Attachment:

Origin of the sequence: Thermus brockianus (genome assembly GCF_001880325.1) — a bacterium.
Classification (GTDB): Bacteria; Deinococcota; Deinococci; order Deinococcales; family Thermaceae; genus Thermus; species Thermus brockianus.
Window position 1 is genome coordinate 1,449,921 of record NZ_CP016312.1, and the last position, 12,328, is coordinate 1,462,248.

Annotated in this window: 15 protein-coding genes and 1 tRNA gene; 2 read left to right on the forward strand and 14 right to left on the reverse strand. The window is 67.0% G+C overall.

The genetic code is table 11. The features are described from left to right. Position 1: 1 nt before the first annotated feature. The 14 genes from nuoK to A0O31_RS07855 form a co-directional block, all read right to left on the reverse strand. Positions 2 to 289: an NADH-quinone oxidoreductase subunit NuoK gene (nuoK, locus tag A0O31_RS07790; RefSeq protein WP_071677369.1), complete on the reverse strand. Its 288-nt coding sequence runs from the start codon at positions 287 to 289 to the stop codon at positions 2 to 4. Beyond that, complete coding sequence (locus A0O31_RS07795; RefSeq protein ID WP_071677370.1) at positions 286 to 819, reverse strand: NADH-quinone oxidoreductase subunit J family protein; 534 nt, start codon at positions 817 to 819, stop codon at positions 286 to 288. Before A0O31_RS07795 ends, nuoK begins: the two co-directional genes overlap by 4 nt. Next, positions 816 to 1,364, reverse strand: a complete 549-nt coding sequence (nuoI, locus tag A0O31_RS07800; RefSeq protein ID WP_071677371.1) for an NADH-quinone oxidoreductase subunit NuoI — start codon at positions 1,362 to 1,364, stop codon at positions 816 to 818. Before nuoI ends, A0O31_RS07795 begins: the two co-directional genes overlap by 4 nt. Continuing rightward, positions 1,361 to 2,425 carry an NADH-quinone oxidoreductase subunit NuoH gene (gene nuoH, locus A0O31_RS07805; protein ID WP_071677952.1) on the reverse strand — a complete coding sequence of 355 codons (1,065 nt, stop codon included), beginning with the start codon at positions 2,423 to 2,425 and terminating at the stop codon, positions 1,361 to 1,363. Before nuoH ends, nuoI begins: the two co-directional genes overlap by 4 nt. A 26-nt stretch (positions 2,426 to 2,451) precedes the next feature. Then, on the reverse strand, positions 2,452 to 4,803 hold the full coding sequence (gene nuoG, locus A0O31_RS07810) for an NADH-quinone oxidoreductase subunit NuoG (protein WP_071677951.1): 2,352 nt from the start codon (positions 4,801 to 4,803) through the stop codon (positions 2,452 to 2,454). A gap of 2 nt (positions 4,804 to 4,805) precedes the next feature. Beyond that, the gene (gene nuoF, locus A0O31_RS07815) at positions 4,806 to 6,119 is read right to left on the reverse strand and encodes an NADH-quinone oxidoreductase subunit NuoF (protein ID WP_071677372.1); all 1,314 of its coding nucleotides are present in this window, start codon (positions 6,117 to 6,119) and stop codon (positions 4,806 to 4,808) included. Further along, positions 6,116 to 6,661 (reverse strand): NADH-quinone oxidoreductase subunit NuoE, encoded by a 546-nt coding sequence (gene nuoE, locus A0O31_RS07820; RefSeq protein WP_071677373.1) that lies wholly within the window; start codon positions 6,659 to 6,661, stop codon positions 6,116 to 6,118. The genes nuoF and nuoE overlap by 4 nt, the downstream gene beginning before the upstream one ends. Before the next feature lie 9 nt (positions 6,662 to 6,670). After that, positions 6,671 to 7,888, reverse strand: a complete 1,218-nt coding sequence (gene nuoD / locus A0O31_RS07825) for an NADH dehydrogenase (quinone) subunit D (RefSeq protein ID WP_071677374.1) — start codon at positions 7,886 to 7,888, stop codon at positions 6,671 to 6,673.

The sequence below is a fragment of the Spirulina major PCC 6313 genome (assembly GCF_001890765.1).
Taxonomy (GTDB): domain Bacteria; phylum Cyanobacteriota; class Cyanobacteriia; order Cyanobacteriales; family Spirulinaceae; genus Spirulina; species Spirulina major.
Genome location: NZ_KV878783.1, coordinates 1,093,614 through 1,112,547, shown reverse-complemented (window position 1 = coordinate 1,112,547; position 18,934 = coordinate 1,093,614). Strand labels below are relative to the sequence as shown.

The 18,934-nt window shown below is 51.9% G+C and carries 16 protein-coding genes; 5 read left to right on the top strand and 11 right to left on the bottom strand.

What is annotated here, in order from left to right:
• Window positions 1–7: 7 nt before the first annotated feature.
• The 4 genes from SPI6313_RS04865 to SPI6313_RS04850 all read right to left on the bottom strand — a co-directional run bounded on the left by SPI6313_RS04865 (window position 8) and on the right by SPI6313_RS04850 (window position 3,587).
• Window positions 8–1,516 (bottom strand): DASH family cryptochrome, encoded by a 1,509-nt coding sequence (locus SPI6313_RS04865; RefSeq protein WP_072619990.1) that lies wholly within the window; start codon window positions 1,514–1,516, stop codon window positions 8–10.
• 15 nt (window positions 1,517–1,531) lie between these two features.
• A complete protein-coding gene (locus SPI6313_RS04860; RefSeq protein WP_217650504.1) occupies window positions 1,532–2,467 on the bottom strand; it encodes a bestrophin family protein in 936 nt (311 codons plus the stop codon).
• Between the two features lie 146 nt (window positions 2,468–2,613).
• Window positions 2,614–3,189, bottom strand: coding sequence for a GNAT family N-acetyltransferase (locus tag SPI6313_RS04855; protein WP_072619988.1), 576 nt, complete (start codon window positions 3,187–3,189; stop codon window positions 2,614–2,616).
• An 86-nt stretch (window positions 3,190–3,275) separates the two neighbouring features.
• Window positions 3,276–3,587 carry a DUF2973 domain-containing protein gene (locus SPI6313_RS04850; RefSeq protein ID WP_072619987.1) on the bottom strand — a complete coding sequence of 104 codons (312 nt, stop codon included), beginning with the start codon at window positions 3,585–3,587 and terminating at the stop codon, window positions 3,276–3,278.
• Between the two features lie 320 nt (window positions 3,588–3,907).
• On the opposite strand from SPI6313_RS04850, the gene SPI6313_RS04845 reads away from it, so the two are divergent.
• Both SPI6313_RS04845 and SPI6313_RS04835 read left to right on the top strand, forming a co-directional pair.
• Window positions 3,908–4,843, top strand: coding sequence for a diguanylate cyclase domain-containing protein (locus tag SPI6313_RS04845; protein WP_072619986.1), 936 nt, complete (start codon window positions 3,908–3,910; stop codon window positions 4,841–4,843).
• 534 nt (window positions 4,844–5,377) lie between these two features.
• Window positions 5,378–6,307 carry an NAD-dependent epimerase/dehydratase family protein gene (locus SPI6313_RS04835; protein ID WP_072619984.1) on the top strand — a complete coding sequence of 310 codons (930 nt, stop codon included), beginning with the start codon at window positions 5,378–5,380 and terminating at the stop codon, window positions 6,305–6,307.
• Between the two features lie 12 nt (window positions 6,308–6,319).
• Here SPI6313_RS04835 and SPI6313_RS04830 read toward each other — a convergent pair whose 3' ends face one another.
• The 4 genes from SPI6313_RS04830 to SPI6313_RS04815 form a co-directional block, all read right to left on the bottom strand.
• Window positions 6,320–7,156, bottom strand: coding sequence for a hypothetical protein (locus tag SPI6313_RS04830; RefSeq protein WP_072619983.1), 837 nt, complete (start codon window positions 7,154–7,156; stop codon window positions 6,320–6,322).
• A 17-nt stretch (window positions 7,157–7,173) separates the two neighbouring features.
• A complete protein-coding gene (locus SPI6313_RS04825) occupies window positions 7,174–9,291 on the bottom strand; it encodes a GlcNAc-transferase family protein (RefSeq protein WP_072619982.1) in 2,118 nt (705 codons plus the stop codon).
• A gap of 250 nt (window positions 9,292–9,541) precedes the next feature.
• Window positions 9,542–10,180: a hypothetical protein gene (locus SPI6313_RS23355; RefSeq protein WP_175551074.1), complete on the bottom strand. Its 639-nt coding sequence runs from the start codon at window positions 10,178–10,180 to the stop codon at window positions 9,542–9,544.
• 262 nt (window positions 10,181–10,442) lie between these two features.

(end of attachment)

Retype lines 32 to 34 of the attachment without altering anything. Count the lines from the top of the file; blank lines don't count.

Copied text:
• A gap of 250 nt (window positions 9,292–9,541) precedes the next feature.
• Window positions 9,542–10,180: a hypothetical protein gene (locus SPI6313_RS23355; RefSeq protein WP_175551074.1), complete on the bottom strand. Its 639-nt coding sequence runs from the start codon at window positions 10,178–10,180 to the stop codon at window positions 9,542–9,544.
• 262 nt (window positions 10,181–10,442) lie between these two features.